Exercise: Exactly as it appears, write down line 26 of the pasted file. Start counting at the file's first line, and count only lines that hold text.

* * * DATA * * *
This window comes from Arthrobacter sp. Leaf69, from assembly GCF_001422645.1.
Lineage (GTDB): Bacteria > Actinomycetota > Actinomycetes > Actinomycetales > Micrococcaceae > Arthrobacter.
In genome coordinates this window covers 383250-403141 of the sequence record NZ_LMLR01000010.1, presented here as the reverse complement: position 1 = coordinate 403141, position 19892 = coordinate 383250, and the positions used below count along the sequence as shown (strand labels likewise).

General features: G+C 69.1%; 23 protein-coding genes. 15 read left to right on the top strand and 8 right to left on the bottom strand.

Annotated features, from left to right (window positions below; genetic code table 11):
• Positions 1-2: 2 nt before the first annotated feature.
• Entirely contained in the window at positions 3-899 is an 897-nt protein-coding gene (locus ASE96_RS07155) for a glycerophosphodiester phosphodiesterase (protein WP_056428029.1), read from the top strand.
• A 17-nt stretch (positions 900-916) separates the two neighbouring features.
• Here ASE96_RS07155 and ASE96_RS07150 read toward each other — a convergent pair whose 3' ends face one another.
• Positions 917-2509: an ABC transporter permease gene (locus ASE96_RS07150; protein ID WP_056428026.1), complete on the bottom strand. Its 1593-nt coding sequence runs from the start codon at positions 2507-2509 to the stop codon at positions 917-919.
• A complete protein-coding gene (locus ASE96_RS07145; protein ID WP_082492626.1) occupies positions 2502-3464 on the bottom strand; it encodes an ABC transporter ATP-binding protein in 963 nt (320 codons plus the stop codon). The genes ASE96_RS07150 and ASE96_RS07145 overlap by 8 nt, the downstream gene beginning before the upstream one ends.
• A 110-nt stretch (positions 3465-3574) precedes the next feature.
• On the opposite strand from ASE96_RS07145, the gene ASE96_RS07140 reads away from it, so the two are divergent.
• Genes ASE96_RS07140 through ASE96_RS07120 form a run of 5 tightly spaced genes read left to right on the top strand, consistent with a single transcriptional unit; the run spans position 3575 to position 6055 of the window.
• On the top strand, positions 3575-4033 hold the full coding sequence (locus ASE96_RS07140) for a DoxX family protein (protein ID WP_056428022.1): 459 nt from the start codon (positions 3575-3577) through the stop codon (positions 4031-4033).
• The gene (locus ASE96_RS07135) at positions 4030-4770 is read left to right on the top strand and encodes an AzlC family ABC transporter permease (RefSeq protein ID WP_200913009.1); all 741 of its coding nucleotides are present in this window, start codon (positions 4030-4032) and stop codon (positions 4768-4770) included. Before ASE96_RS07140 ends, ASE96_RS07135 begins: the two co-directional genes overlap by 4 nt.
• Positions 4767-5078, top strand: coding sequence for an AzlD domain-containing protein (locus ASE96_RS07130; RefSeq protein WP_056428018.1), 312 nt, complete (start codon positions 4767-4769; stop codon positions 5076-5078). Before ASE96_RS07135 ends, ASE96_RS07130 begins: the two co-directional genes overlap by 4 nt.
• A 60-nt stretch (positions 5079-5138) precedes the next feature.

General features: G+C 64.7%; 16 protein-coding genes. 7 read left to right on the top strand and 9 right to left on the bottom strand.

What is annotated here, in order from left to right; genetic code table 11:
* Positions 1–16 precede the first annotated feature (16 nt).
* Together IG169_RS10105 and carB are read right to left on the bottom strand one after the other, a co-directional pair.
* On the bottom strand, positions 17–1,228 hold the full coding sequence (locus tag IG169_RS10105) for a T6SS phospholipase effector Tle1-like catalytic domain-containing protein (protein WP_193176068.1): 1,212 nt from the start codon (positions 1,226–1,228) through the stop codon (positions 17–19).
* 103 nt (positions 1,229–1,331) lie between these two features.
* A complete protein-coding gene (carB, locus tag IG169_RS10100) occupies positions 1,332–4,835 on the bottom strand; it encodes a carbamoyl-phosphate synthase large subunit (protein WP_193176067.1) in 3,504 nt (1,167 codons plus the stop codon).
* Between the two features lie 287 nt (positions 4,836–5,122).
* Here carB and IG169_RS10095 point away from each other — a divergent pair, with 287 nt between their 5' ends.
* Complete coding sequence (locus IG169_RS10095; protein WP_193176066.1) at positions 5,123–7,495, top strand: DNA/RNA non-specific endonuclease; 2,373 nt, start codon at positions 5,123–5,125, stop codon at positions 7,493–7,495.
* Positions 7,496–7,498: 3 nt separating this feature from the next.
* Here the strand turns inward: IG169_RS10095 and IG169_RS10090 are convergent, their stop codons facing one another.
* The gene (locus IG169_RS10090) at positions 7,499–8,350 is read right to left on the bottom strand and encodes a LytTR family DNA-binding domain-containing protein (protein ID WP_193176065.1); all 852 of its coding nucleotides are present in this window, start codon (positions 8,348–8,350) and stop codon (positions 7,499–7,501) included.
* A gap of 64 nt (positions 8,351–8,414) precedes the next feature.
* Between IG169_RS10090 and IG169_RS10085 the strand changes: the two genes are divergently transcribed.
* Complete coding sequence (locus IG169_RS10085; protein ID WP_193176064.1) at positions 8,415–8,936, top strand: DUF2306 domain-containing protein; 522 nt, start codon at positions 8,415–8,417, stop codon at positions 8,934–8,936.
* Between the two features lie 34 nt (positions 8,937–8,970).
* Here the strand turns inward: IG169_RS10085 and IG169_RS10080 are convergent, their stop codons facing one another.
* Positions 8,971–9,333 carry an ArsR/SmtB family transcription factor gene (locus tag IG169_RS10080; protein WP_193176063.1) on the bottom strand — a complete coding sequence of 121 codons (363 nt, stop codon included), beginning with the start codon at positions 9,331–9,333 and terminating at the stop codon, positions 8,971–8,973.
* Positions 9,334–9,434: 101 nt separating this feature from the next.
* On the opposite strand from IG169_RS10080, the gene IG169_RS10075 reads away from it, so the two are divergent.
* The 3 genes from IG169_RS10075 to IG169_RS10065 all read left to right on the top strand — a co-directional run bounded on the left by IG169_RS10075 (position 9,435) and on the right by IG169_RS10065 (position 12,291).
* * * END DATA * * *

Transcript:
* Between the two features lie 287 nt (positions 4,836–5,122).